Bugging out

Ilene Rosenblum

Frustrated students and residents throughout the area are brushing off their arms and swatting the air, trying to steer away the swarm of ladybugs that seems to be everywhere.

“They’re all over my windows, all over the ceiling,” said Mariola Janik, an Education sophomore.

The unexpected warm weather has encouraged the bugs to search for a comfortable winter home, said Tom Tiddens, supervisor of plant healthcare at the Chicago Botanic Garden.

Referred to as multicolored Asian lady beetles by experts, Tiddens said the species was imported from China and released in the southeast United States in the 1980s as a natural form of pest control.

The bugs eat a soft-bodied insect, called aphids, which destroy important crops such as soybeans, Tiddens said.

The insects cause more benefit than harm, even if they appear in large numbers, he said.

“It’s really just one small period in fall that they become a nuisance,” he said.

Weinberg junior Thomas Kluz from Wheeling, Ill., said he has never seen an infestation of this size in the Chicago area.

“I’m from around here and I’ve never experienced a crazy amount like this before,” he said.

The species has no natural predators in the United States to check the population, said Philip Parrillo, an entomologist and insect collection manager at the Field Museum.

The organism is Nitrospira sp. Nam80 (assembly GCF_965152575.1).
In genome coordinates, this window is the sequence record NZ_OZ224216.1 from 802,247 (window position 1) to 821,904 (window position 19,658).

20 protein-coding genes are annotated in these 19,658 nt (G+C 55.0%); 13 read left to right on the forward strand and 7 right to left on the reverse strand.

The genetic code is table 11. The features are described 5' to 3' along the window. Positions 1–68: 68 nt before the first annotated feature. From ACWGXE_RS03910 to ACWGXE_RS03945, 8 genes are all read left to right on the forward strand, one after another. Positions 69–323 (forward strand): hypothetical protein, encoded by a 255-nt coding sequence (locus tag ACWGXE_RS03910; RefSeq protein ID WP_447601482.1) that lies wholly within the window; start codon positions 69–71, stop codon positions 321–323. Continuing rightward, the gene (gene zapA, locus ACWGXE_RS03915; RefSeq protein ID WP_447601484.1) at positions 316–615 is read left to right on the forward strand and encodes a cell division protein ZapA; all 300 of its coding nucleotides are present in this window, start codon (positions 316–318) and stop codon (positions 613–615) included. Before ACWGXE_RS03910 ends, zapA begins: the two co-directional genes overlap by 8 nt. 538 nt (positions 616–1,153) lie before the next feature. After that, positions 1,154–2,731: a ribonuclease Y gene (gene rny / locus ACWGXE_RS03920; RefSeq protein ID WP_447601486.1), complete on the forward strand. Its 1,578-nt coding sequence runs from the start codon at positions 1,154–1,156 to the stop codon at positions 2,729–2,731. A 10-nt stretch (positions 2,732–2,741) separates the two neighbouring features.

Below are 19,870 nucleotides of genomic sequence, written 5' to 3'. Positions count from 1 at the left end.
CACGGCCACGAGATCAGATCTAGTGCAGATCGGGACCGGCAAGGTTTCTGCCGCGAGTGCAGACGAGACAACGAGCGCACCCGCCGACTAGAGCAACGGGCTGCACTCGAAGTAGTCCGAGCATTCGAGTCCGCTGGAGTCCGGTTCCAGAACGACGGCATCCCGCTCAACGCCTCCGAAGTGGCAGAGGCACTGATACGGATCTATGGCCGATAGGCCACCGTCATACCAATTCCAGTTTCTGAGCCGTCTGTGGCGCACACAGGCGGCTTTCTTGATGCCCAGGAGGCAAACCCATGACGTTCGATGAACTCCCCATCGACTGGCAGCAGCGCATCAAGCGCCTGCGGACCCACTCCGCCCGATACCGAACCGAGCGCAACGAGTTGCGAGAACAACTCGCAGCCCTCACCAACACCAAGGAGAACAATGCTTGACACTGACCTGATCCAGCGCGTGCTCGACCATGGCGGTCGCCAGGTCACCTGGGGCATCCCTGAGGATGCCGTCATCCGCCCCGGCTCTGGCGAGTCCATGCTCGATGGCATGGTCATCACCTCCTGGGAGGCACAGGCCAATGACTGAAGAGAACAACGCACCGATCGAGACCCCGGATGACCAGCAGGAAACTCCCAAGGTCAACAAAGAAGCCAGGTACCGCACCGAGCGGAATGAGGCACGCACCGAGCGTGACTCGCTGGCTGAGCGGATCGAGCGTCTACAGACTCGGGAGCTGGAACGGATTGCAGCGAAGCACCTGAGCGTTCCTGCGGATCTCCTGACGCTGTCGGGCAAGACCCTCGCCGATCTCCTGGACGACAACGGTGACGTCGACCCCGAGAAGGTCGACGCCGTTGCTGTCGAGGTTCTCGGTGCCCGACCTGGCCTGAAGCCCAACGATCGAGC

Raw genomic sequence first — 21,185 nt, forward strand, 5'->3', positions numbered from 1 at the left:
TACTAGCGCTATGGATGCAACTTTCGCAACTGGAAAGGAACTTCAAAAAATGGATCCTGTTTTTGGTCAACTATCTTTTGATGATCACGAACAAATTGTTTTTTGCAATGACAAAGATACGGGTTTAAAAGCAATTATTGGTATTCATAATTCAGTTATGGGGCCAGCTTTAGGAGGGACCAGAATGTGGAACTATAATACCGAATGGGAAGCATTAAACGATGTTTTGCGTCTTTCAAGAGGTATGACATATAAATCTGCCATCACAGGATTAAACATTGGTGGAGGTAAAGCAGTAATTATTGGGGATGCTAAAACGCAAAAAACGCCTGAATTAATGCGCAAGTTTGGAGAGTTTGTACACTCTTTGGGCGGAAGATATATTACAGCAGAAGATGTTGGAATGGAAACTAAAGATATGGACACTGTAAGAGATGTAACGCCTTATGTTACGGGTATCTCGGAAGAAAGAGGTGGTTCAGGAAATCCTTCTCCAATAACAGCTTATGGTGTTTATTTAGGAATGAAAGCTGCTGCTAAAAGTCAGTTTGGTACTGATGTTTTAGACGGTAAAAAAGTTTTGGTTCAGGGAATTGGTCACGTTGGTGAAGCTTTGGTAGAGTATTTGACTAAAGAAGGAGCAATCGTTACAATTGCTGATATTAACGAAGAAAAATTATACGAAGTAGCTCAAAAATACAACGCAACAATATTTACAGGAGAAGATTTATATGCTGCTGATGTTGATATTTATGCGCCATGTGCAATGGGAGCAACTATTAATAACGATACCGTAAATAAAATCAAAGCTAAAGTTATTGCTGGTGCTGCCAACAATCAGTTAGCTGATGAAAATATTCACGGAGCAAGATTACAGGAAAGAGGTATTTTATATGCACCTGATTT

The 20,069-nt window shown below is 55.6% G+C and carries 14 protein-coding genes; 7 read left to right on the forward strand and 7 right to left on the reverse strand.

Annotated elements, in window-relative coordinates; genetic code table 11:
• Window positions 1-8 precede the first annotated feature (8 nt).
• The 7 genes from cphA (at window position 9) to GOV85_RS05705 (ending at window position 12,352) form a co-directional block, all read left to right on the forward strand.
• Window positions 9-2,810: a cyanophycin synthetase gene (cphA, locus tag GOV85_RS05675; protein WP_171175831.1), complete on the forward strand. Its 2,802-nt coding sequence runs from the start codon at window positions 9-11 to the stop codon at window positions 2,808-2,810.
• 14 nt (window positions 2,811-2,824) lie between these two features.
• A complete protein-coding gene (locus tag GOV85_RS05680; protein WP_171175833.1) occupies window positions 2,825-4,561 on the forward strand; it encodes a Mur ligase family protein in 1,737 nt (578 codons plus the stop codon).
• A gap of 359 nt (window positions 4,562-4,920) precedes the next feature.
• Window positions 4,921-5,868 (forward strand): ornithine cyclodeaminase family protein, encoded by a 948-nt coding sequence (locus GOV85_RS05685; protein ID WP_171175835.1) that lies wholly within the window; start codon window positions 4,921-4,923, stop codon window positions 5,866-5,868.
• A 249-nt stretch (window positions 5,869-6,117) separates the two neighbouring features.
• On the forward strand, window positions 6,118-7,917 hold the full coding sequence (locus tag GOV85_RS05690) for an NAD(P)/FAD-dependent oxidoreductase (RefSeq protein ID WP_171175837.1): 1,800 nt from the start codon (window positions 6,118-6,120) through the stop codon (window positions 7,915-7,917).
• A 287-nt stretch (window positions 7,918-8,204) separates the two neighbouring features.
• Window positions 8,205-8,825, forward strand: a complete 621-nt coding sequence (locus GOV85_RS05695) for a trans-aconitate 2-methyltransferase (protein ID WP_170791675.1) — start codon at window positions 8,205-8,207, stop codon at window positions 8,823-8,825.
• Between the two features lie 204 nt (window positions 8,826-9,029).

More competitive bugs are taking away the native food supply and native species populations are shrinking as imported populations grows.

Not only are the foreign lady beetles a pain for fellow bugs, they bite.

“Unlike our native species, these guys are big enough where they can actually get a piece of skin between their teeth and nip you,” Parrillo said.

In the fall the beetles form large swarms because their behavior cues change, Parrillo said. Although it’s impossible to predict where they will gather, the bugs are attracted to highly reflective surfaces, he said.

Although the sudden appearance of the lady beetles isn’t a new phenomenon, it’s a situation that’s growing worse, he added.

McCormick senior James Diomede said he’s seen a large number of lady beetles come every fall since he’s been at Northwestern.

During his first two years at NU, he said he saw them form large clumps like nests under windowsills at 1835 Hinman dorm.

But Diomede was unfazed by the bugs.

“It was nice to see them out,” he said. “They’re pretty.”

The lady beetles will stay as long as the warm weather lingers, Parrillo said.

“As soon as it starts getting cold again, bang, they’re gonna hunker down for the winter,” he said.